Thu, Sep 06, 2018 - Page 8 News List

Fate of Hoklo lies in hands of voters

By Koeh Ian-lim 郭燕霖

On Aug. 25, the Chinese-language Liberty Times (the Taipei Times’ sister newspaper) published an article that I had written, which was subsequently translated into English and published in the Taipei Times (“PTS Hoklo channel’s fate still uncertain,” Aug. 31, page 8).

The previous day, former president Chen Shui-bian (陳水扁) commented on the topic on his Facebook page, which he called “New Hero Story” (新勇哥物語).

However, apart from the proposed Hoklo channel, there is also concern about the teaching of Hoklo (commonly known as Taiwanese).

NO HOKLO CLASSES?

According to news reports, Chinese Nationalist Party (KMT) Kaohsiung mayoral candidate Han Kuo-yu (韓國瑜) on Aug. 4 said that if he is elected, elementary schools would no longer provide classes in children’s mother tongues, but only in Chinese and English, because Kaohsiung needs to become more internationalized.

This means that classes that teach Aboriginal languages, Hoklo and other mother tongues in elementary schools would all be suspended.

Setting aside the question of whether Han’s policy proposal is reasonable, if he is elected and puts his “de-Hokloization” policy into practice, would the Ministry of Education have any legal basis for intervening?

In the case of Hakka and Aboriginal languages, at least the Hakka Basic Act (客家基本法) and the Indigenous Languages Development Act (住民族語言發展法原) provide a legal basis for protecting them, and the Hakka Affairs Council and the Council of Indigenous Peoples would be ready to argue against Han’s policy, but what about Hoklo?

What legal basis is there for protecting it? What government agency is responsible for it? The Ministry of Education? Or would it fall under the National Languages Development Division, which is being set up under the Ministry of Culture’s Department of Humanities and Publications and is to be responsible for handling the draft national languages development act?

The KMT has a history of marginalizing Hoklo. After the KMT’s Ma Ying-jeou (馬英九) became president, his administration axed the plan to set up a Hoklo TV channel.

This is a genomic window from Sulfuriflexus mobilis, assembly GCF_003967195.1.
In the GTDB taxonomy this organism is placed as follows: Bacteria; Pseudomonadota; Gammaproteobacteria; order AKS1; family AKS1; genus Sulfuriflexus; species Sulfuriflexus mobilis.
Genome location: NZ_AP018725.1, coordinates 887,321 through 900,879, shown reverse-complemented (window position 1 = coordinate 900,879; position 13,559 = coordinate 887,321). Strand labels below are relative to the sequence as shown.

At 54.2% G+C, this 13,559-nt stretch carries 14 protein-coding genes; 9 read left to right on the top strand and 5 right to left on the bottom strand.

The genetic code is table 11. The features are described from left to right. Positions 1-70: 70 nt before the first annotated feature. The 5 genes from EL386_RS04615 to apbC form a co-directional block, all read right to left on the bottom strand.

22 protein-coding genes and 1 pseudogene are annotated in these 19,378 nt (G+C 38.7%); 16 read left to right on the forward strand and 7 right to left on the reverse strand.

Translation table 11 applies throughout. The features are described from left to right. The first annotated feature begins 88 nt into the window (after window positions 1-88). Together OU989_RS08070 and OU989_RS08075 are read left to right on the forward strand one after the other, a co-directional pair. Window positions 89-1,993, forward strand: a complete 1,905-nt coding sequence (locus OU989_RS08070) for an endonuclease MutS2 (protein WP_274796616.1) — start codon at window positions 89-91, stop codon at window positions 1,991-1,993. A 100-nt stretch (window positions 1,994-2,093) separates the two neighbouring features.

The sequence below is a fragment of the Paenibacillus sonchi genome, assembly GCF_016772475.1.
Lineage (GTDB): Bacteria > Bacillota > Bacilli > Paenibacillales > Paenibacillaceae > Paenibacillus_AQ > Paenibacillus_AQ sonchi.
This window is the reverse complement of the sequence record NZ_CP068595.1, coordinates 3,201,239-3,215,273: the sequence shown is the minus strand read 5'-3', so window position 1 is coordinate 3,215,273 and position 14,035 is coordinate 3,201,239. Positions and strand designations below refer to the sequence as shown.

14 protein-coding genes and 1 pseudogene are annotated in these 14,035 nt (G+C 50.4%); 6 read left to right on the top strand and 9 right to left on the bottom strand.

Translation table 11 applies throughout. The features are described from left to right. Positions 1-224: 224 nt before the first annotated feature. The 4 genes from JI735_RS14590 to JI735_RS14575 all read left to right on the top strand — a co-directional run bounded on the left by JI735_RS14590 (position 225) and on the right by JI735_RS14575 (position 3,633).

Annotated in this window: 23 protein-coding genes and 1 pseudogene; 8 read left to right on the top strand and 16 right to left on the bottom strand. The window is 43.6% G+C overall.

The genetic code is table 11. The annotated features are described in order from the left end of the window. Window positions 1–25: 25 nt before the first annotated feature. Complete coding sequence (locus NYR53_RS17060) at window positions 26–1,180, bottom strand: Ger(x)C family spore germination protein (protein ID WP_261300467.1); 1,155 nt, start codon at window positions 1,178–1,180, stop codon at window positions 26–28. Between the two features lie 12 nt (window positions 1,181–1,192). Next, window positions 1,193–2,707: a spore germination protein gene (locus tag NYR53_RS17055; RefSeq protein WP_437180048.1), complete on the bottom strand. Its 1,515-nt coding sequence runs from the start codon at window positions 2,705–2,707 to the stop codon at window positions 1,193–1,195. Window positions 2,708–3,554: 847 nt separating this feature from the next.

In 2009, when former KMT chairwoman Hung Hsiu-chu (洪秀柱) was a legislator, she proposed scrapping the Ministry of Education’s NT$40 million (US$1.3 million) budget for Hoklo proficiency tests.

In response, a group of people who care about the Hoklo language came forward to protect the official proficiency tests, while denouncing Hung’s policy.

They took it a step further by raising funds and establishing the General Taiwanese Proficiency Test. They commissioned National Cheng Kung University’s Center for Taiwanese Language Testing, under the directorship of professor Taifallo Chiung (蔣為文), to set and hold the test twice a year.

Of course, the best strategy is to speed up the enactment of the national languages development act. Meanwhile, voters should exercise their wisdom.

POLITICAL TOOL

Even if candidates use Hoklo to win sympathy and support before elections, once they are elected, they can immediately renege on whatever they promised. Ma’s record is proof of this.

As for a candidate like Han, who is so hostile to Hoklo, Taiwanese should let him know not to push things too far, and they must not allow candidates who identify with China to show such disdain for Taiwan’s native languages.

Koeh Ian-lim is vice chairman of the Taiwan Teachers’ Union.

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